Royal Republic - 'Club Majesty'

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Royal Republic - 'Club Majesty'

I'm still not sure quite what to make of this release, but it's really, really good... I think!

Formed in 2007, Swedish four-piece Royal Republic unleashed their debut album in the band's home country before cranking things up even more with the 2012 follow-up 'Save The Nation'. This garnered enough attention to see them play support slots in the UK, France, Germany and even Australia. After a departure to make a more acoustic-based album called 'Royal Republic And The Nosebreakers' in 2014, the group then released 'Weekend Man' in 2016 where the title-track was used in the soundtrack for the video game 'Dirt 4'.

'Club Majesty' is the band's latest effort and my first taste of their work, and frankly I had no idea what to make of what I was hearing. That's not a negative by the way, it was just unlike anything I could think of. The bouncy opener 'Fireman And Dancer' had a hint of fellow Swedes The Electric Boys in there, but it also has a backing vocal arrangement that made me think of eighties Popsters Heaven 17... and then they throw in a saxophone solo to boot – and that's just the first song!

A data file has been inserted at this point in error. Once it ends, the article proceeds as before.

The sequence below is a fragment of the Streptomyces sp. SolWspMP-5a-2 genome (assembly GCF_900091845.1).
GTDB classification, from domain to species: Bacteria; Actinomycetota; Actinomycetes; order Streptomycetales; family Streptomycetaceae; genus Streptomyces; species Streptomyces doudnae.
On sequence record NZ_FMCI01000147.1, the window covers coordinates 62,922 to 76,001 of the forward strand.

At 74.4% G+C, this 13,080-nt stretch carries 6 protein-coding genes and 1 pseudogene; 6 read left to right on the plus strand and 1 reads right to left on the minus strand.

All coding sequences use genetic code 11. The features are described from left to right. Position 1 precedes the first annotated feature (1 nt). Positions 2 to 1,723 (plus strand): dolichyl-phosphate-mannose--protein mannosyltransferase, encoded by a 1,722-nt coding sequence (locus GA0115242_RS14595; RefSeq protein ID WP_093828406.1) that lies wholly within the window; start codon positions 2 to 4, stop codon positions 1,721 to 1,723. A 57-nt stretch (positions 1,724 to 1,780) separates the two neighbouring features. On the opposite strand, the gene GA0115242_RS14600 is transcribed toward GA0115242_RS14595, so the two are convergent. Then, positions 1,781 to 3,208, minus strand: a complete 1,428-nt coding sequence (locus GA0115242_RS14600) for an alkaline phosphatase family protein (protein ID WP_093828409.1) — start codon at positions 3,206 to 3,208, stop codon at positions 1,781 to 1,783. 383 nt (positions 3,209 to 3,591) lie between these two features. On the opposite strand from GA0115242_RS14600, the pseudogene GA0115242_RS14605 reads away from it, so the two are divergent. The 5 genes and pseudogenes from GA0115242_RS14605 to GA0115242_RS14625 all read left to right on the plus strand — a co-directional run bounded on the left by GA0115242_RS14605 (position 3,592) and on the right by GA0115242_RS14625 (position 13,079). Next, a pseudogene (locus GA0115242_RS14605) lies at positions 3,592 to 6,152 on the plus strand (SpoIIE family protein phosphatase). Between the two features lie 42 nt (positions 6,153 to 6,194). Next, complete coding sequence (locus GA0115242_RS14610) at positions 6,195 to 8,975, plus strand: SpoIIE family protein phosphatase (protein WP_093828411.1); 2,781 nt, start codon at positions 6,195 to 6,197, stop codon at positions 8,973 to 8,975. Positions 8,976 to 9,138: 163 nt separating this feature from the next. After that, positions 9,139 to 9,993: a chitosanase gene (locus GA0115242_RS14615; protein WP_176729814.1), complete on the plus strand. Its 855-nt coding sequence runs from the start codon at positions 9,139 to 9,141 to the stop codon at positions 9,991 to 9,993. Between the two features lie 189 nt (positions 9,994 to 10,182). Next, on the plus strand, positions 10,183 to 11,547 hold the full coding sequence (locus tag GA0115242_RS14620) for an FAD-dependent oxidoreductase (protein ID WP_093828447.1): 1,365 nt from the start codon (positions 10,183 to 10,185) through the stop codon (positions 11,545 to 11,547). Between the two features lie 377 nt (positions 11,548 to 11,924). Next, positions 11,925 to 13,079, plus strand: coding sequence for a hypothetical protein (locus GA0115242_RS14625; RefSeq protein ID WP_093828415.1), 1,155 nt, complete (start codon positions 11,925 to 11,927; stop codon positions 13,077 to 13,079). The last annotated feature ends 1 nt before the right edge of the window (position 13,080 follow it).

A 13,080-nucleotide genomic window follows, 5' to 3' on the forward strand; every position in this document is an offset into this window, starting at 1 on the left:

'Can't Fight The Disco' also has a touch of Conny Bloom and his Electric Boys about the verse, the madcap 'Boomerang' is like Madness meets Dead Or Alive and 'Under Cover' bobbles along on a booming bass line and Disco beat. The curveballs just keep coming with the heavy grind of 'Like A Lover', whereas 'Blunt Force Trauma' employs Funk guitars, Electronica and horns. 'Fortune Favours' is an expletive-ridden groove-based cut, 'Flower Power Madness' is a sort of Jamiroquai meets Scissor Sisters on steroids effort and the synth-based repetition of 'Stop Movin'' is maddeningly infectious. 'Anna Leigh' employs a pure eighties drum sound and arrangement, while the breakneck 'Bulldog' hurtles proceedings to an end.

This combination of Adam Grahn's quirky lead vocals, a complete mishmash of musical styles, bonkers arrangements, thumping bass, funky guitars and a frankly unique sound made this an album I kept coming back to. I'm still not sure quite what to make of this release, but it's really, really good... I think!

James Gaden

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